Amber experiences alot of character growth through this book. She has acknowledged to herself that she is queer and had a couple of experiences while at cheer camp but, has never publicly came out. Instead she is pretending to be dating her football playing best friend Miguel so that both of them can remain in the closet. I adored Amber and Miguel’s friendship – it felt so real. Being torn between her feelings for Jack and her loyalty to cheerleading forces her to actually look within herself and see what truly matters to her. She recognizes that if she doesn’t figure this out, there is a chance that she could lose everything important to her.

There is so much representation in Home Field Advantage! I especially liked that Amber’s mom is bisexual and provided a source of comfort and understanding for her daughter. She also wasn’t afraid to call Amber out when she thought she did something stupid. Along with the representation, there is also alot of homophobia that included homophobic jokes and comments from other characters. I felt that this was pretty realistic to the small town setting but also felt a tad overdone in parts. This is because even when the characters are called out, there is never a real moment of reflection and change. Sadly true for much of society especially where there is a much stronger sense of patriarchal values.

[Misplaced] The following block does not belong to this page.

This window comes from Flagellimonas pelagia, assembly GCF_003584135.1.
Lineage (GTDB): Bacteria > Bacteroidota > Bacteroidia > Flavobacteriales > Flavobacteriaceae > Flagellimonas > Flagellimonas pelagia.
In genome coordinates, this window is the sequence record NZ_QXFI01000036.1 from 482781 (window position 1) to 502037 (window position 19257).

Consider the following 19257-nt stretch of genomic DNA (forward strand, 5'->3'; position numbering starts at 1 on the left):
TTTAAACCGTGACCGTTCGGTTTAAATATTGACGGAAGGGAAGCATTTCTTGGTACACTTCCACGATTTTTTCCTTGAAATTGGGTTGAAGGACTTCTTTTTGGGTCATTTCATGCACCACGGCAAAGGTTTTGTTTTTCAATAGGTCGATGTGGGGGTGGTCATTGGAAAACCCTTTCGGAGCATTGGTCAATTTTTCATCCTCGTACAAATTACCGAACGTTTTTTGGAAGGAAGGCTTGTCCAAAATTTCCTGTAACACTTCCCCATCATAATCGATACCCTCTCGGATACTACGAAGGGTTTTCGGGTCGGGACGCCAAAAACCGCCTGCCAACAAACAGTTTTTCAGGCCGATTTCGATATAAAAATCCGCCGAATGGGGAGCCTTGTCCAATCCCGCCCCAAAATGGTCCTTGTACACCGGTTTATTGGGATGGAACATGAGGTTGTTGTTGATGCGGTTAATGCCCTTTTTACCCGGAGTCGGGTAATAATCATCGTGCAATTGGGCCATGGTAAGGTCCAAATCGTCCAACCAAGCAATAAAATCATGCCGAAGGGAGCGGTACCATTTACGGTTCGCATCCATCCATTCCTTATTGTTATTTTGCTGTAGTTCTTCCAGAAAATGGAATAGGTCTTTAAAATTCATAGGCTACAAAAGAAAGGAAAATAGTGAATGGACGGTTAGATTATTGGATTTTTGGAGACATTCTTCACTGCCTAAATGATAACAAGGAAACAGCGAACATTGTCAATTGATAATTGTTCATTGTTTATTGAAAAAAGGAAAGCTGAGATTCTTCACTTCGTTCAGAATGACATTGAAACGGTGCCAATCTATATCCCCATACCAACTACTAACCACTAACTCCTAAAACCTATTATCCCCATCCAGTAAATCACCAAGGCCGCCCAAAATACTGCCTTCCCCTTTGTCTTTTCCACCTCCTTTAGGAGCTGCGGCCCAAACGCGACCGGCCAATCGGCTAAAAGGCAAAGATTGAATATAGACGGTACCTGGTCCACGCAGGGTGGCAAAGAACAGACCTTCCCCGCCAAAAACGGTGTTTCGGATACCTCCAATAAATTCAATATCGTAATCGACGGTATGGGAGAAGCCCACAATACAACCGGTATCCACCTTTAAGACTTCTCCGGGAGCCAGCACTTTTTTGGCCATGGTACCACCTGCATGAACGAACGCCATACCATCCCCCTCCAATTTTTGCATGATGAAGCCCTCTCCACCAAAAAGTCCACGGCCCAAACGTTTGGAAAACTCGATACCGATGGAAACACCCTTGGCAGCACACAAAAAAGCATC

How did I like the narration?

Home Field Advantage is presented in a duel narrative with Natalie Naudus and Lori Prince as Amber and Jack. I felt that they truly brought the characters to life. In total, this audiobook is 7 hours and 7 minutes long, and I listened to it at 1.5x speed. I also listened to it basically in ONE sitting, and was completely engrossed in the story and the way it was being told. It was just so cute it sent butterflies to my stomach while also keeping real boundaries to help keep my tethered to Earth and the hypocrisy of society.

Rating: 4 Stars

*I received this book for free from Publisher in exchange for an honest review. This does not affect my opinion of the book or the content of my review.**

The Day I Die: The Untold Story of Assisted Dying in America | Anita Hannig | Book Review